Prime Minister Imran Khan is launching the “Ehsaas Nashonuma” program today – a new cash transfer program aimed at addressing stunting and malnutrition in young children across the country. Other than malnutrition this program also seeks to cater to the food security problem persistent in Pakistan.
Under the program, the government will provide stipends to mothers for two years after the birth of a child to ensure their nutrition and proper development.
Malnutrition has plagued a significant population on Pakistan ever since its inception. Significant steps such as these have not been taken before.
Malnutrition plagues a significant proportion of population
Malnutrition reduces the growth of the baby and increases chances of it having a low birth weight, and later suffering from childhood infections and mortality. For a country, whose leaders eulogize over its youth potential and upcoming youth dividend, its malnutrition statistics are worse than most sub-Saharan countries.
Malnutrition does not affect equally across the country. There is a clear distinction between the urban and rural populations between the socio-economic distribution; with women and the poor more likely to be affected. Malnutrition is a major impediment to achieving the 2030 Sustainable Development Goals.
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Micronutrient deficiencies are also prevalent among women with 50% of women anemic, over 37% suffering from high rates of vitamin A and zinc deficiencies, and a further 62% deficient in iron. In children under 2 years, age iron deficiencies are likely to affect brain functions acutely and probably also chronically. Malnutrition and food security can cause a drain on the countries finances as social costs swell.
Malnutrition because of iodine deficiency especially in pregnant women and infants, lowers intelligence by 10 to 15I. Q. points. In the global food Security Index 2017, Pakistan was on the 77th position amongst 109 countries, a position which it has not improved in the past several years.
Malnutrition causes stunted growth amongst other problems
A study conducted for the Lancet Global Health in 2015 showed that stunting varies between districts in Pakistan ranging between 22% and 76%. Whilst, the lowest figures for wasting and underweight were both less than 2.5% and the highest was 42% for wasting and 54% for underweight.
Goal 2 has the aim to achieve Zero hunger, it has set globally agreed targets to end hunger, achieve food security and improved nutrition and promote sustainable agriculture in order to achieve this. Malnutrition is not just restricted to children but is also widespread among women of reproductive age.
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The National Nutrition Survey, the government study in 2011 (the latest date when one was conducted) – showed that 14% of women of reproductive age were undernourished and had a BMI less than 18.5 kg/m2, and this was predominant among the poorest, uneducated and rural-dwelling women.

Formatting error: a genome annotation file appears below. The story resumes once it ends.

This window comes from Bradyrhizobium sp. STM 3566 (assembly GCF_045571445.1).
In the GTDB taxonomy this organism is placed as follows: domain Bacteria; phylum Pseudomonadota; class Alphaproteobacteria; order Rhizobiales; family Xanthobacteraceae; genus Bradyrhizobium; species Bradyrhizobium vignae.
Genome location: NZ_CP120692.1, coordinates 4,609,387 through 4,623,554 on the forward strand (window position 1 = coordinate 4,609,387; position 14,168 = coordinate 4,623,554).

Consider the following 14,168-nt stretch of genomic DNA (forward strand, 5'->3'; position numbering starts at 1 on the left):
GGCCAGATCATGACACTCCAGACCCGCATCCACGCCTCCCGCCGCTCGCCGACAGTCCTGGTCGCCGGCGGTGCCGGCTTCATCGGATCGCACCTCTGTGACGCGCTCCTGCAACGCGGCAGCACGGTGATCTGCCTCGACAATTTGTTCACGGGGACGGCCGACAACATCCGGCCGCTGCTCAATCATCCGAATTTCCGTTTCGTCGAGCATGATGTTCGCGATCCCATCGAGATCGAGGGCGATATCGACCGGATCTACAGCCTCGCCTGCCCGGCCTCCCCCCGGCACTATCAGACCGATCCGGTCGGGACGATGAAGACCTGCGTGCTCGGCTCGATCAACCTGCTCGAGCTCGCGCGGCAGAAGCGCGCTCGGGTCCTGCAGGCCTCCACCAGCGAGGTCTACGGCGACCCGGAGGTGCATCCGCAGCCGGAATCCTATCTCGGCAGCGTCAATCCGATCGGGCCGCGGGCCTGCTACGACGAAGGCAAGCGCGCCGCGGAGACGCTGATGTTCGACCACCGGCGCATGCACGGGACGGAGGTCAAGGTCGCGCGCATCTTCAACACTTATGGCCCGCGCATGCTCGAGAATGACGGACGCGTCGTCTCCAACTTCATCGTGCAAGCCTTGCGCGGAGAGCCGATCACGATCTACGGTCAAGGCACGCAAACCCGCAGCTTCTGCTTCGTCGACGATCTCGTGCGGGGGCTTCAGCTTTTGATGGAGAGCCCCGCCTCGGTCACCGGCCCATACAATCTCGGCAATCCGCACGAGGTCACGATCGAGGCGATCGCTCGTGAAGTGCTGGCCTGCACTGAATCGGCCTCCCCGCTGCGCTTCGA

Dr. Sania Nishtar, Special Assistant to the Prime Minister, announced this in a press conference on Wednesday. She said that 40% of children in Pakistan die of malnutrition in the first stage of their development. To protect children from stunting, the government is launching the ‘Ehsaas Nashonuma’ program.
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Stunting (low height for age) is the impaired growth and development that children experience from poor nutrition, repeated infection, and other conditions. Pakistan’s high rates of 40.2% stunting, 28.9% underweight, and 17.7% wasting are indicative of an on-going malnutrition crisis among children.
Ehsaas Nashonuma will seek to tackle this by improving the nutrition and health of vulnerable children during the most critical period in their early development – from conception to two years old.
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Although food is readily available in Pakistan, the country’s overall food security is poor. High levels of poverty and high food prices have given Pakistan some of the highest rates of malnutrition, undernourishment and childhood stunting in the world.
The situation is especially bad in rural areas, despite the importance of agriculture to the rural economy. This is due to the high incidence of poverty in rural areas and the fact that many farmers are net buyers of food. Food security is compromised with this increasing malnutrition.
Furthermore, economic and environmental shocks have left many poor Pakistanis deeper in poverty, which, in turn, decreases their access to food. With economic pressures increasing, it seems unlikely that the Pakistani Government will be able to successfully implement a series of proposed reforms designed to reduce poverty and increase food security.
Dr. Nishtar said that poor nutrition is a national tragedy that costs Pakistan three percent of GDP every year. She hoped that the new targeted program will start to reverse that trend
The first phase of the Ehsas Nishnama program will be inaugurated in the Khyber district of Khyber Pakhtunkhwa. Under the program, quarterly Rs. 2,000 stipends for the development of girls below two years of age and Rs. 1,500 for boys will be given to their mothers.
GVS News Desk